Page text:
The tool should run and a new part should be visible. If there are critical errors a window should pop up with an error message. If the direction of the extrusion is in the wrong direction, invert the second spline and run the tool again.

Options to set in the file before starting EnSight

There are two methods the tool can use for creating clips.
1. The default is to write a new case file, load it in as a second case, and use CaseMap to color it by a variable. This method is much faster and more robust but it does require loading a second case. For that reason a second method is included.
2. Create a point part with triangle mesh, then use the point part to create an offset part. There are two sub-methods for how to create the point part. See below.

temp_file_type – chooses which method above to use.
‘case’ is for writing a new case file.
‘point’ is for creating a point part by writing a point part file.
‘none’ will create a point part without using a file.
grid_size – The grid_size variable sets the desired distance between neighboring nodes.
max_rectangles – (for ‘case’ only) If the given grid_size and spline lengths would result in more than max_rectangles then the grid_size will be increased.
max_triangles – (for ‘point’ and ‘none’ only) The tool can become prohibitively slow if there are too many triangles. The number depends on your hardware and OS but 10k triangles should take a few seconds, 100k triangles a few minutes. The time increase is faster than linear (i.e. n^2) so be careful how high you go. If the given grid_size and spline lengths would result in more than max_triangles then the grid_size will be increased.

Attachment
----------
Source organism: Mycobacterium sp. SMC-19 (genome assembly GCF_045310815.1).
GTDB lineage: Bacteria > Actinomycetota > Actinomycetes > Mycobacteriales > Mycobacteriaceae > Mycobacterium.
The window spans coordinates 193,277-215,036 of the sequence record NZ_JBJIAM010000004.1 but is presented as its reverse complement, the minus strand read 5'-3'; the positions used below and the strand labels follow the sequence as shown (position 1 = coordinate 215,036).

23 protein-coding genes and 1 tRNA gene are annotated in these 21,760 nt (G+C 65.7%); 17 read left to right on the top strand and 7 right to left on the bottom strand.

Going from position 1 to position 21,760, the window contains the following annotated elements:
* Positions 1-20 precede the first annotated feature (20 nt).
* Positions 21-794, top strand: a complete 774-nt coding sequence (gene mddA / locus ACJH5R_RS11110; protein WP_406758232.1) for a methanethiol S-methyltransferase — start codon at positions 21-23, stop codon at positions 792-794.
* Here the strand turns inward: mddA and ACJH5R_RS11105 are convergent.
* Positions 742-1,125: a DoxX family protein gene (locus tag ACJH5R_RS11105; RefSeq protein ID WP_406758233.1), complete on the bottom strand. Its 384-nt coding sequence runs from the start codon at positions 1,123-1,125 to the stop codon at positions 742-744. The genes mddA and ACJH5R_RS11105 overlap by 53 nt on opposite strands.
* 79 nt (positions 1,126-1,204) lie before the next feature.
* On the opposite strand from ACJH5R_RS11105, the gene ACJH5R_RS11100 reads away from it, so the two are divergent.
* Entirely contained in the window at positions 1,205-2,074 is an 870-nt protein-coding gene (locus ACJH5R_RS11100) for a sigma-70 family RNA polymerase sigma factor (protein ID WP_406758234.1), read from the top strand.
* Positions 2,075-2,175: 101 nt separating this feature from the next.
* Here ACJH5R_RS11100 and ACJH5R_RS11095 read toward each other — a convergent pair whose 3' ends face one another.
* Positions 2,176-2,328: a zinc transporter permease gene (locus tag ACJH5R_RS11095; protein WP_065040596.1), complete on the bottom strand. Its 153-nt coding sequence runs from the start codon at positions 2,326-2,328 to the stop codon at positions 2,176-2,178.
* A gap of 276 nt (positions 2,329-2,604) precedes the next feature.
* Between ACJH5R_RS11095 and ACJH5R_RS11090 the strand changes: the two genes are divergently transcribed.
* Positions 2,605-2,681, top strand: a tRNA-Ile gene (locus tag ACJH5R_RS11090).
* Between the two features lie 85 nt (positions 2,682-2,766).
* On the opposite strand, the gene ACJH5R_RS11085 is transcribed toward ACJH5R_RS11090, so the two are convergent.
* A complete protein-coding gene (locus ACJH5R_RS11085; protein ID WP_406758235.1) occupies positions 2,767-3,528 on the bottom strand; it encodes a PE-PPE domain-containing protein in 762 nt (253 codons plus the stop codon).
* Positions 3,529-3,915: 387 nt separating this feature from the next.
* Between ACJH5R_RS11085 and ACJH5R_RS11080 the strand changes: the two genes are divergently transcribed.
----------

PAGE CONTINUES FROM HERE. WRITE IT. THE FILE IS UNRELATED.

Creating point parts should be faster in 10.1.4a and later. Some text output is sent to the python tab. (updated 2015-4-23)

Element Metrics and Histogram Tool

elemetric_histogramAs part of the core capability of EnSight to not only visualize, but analyze the domain and solution results, we have implemented the Element Metrics routines from Sandia Verdict Library ( There are approximately 30 different element metrics that this routine will calculate for you, depending upon the grid types used. Again, we have implemented this function as a general purpose calculator function, as well wrap this fundamental capability with a Python-based macro to add further ease of use and end-user functionality. This macro is called “EleMetric_Histogram”, and performs the following on the selected parts in EnSight:

1. Determines the element types selected, and only calculates EleMetric quantities which apply.
2. Creates separate scalar variables for each Metric computed. Users can color by any of these variables, or further query where maximum or minimum values occur.
3. Determines a Histogram Distribution through the domain, and reports this to a text file (EleMetric_Histogram.txt) in the directory where your case is. This file is simple ascii, and can be inspected with any text editor.
4. An EnSight Query is generated for each Metric Histogram, so that you can visually graph the distribution of that Metric for the domain.

elemetrics_guiDouble clicking on this utility will launch the following short GUI for some basic user controls:
The first option allows the user to utilize the current selected parts only, or to calculate the variables for ALL parts in the model.
The histogram options provide the ability to control the number of bins for the histogram function, as well as where to write this information (text file and/or EnSight query registers).
The typical output to the text file should provide a nice overview of the variables computed, as well as quantification of the variable distribution in the domain.